Makin' up words
1) Obvuto - Has to do with truth value. An obvuto statement is a statement that is true and useful as long as you appreciate the extent to which it may actually be misleading. For example: "Karate is the art of breaking boards with your bare hands." Most karate practitioners would cringe at that definition, but as a way to explain what karate is to people who have a limited exposure to such things, it can be effective. How useful such a statement is depends on whether the listener understands that the statement is obvuto.
I really like the word, but to tell the truth I don't use it in conversation much. Not unless we're talking about words we made up. :)
2) Smell-deaf - I figure I am about 65% to 70% smell deaf. My wife can smell just about anything. She takes great pride in her acuity of smell. But she is grossed out a lot. (Not by me, of course!) When she was pregnant with our daughter her sensitivity of smell went through the ceiling. She couldn't stand the smell of anything. Almost made a basket case of me trying to arrange the universe of smellery to not offend her. Personally, I get the impression that having a keen sense of smell is mostly a disadvantage unless you live in the wild.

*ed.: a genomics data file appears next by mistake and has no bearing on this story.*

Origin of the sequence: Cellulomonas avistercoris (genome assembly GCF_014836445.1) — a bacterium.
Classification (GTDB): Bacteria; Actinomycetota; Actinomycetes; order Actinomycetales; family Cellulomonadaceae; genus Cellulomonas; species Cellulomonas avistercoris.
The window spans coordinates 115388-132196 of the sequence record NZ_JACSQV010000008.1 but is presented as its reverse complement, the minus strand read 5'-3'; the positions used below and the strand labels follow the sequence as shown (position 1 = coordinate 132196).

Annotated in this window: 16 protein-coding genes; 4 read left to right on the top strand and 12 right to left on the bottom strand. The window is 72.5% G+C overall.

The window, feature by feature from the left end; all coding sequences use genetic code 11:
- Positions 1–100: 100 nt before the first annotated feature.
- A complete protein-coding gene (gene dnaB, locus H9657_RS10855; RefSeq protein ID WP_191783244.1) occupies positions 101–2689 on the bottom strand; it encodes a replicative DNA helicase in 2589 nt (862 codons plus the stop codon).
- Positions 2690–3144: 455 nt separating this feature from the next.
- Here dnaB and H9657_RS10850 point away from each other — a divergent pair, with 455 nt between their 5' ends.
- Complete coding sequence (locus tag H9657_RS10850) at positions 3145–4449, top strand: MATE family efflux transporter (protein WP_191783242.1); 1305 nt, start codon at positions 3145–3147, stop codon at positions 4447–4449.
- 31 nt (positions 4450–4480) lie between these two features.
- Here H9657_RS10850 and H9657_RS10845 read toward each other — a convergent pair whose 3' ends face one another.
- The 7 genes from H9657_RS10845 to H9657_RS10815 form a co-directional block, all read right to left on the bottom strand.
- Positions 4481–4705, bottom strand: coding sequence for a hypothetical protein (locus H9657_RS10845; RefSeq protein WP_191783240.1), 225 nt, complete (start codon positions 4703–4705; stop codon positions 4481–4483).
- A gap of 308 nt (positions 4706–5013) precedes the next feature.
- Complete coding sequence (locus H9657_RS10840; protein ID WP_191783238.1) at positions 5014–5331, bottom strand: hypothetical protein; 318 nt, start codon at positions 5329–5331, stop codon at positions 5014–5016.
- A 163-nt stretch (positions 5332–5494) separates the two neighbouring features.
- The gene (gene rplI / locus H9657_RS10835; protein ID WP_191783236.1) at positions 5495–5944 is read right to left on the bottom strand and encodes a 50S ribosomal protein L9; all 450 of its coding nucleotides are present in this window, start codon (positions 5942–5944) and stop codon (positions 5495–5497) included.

I couldn't find a quick word or phrase that applies to the notion of having a poor sense of smell, so I made up smell deaf. Most people seem to know what I am talking about immediately.
3) Smell frequencies - Somethings I can smell just fine. But I sometimes seem to pick up only certain smell frequencies. My wife once brought home some little white flowers. I think she called them paperwhites. Anyway, she sat them in the living room and went on and on about how nice they smelled. I just ignored them. But awhile later I started smelling burnt rubber. I was a bit alarmed and told my wife that I could smell an wire burning somewhere. She just looked at me funny and said she didn't smell anything. That was weird. I ran around the house in a panic expecting to find an appliance overheating. I ran around and around sniffing everywhere, like that smell-deaf bloodhound (or whatever he is) in Disney's Aristocats. Finally, I sniffed and snuffed my way back to the coffee table in front of the sofa where I was sitting in the first place. To my surprise it was the paperwhites. To me, they smelled just like burning rubber or plastic. To my wife they smelled fragrant and sweet. That's when it dawned on me that I was probably only picking up certain smell frequencies, but not the all same ones my wife was getting.
I have tossed this expression into conversations from time to time. I usually get a comically puzzled reaction. I suppose people who know me might just take it in stride with all the other things I say. I suspect they think I am usually tuned in to a different frequency most of the time. :)